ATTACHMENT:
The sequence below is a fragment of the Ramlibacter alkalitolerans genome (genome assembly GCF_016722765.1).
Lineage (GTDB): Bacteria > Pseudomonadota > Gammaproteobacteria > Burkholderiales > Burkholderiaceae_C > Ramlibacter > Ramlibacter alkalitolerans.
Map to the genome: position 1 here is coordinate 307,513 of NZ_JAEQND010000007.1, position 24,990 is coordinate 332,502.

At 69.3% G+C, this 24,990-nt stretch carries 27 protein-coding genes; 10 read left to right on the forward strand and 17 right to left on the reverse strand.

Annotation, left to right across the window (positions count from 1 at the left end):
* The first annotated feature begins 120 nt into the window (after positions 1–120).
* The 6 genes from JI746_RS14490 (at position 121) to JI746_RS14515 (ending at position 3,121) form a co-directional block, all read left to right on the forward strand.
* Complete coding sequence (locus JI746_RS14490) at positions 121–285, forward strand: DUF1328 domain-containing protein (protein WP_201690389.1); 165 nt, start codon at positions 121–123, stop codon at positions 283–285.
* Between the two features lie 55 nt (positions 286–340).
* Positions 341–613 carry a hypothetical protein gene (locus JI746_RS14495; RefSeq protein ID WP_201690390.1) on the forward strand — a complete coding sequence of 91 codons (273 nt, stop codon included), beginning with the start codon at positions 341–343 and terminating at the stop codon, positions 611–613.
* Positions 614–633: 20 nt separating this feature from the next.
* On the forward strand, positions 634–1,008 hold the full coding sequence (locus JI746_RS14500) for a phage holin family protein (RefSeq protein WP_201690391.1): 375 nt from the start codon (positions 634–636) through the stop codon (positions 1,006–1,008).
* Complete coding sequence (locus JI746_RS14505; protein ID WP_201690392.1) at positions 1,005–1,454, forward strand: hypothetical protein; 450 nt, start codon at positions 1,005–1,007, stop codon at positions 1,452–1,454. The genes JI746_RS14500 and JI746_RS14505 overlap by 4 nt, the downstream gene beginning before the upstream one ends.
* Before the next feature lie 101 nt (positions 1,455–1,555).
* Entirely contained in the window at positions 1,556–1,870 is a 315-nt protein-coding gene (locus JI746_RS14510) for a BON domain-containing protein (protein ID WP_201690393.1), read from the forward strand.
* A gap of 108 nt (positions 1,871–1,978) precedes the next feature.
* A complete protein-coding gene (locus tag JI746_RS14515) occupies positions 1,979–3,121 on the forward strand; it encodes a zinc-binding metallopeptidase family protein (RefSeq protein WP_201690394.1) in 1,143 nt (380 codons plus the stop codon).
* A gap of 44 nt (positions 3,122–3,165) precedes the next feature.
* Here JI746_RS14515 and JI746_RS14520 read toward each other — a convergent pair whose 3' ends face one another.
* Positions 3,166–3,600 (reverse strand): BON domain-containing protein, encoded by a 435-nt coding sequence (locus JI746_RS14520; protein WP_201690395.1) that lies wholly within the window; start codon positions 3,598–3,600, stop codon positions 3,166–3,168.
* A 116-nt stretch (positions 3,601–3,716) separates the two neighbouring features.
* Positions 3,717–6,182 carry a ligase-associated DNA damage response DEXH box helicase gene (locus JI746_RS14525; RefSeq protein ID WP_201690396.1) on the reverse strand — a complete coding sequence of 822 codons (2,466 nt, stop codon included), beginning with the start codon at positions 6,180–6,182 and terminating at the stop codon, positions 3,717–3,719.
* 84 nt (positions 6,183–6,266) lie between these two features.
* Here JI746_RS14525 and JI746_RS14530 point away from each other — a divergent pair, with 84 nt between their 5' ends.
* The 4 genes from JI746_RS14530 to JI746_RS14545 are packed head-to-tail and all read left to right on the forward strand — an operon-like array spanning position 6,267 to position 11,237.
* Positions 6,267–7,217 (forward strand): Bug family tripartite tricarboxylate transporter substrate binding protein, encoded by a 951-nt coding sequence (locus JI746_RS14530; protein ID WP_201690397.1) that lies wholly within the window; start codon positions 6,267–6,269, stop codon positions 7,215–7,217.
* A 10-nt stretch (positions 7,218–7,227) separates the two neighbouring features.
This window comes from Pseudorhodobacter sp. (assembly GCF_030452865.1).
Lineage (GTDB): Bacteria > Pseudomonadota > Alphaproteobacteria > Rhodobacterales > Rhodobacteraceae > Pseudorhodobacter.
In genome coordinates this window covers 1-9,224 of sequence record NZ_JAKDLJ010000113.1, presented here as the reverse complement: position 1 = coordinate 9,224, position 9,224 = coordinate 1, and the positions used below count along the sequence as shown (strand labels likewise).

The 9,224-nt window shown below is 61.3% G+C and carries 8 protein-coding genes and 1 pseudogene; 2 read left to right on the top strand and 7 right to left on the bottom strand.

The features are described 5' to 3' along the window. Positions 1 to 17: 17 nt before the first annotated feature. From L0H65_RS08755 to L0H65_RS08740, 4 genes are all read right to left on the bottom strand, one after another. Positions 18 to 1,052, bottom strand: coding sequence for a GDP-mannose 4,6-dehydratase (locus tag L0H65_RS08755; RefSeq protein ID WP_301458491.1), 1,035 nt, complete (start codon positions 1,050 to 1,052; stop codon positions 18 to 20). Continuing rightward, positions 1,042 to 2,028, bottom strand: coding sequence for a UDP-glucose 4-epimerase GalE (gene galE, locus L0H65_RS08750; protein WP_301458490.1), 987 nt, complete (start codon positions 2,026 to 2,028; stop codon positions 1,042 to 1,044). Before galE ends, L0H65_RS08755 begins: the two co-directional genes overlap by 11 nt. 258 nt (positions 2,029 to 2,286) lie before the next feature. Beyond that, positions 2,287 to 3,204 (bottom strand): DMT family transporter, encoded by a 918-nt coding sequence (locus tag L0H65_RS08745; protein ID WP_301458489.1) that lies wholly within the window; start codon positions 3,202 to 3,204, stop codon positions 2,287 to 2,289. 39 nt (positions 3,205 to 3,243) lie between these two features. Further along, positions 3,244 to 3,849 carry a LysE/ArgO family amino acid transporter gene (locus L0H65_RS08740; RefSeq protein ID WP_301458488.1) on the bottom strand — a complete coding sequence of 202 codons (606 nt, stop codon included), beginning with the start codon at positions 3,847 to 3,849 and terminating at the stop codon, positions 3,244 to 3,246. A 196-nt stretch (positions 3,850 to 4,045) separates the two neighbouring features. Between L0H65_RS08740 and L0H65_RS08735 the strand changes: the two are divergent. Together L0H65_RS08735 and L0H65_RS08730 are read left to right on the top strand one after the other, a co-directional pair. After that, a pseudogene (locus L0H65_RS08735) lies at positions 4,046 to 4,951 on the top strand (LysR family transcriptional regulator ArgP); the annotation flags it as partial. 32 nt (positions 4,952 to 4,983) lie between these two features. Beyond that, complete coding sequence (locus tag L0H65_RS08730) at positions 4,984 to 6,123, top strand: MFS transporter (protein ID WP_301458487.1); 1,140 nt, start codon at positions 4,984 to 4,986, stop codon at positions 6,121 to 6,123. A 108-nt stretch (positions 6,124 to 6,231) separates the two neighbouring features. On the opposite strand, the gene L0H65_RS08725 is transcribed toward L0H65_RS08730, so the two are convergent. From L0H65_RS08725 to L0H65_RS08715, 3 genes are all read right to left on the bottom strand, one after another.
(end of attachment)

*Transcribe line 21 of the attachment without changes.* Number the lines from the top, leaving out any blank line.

* A 116-nt stretch (positions 3,601–3,716) separates the two neighbouring features.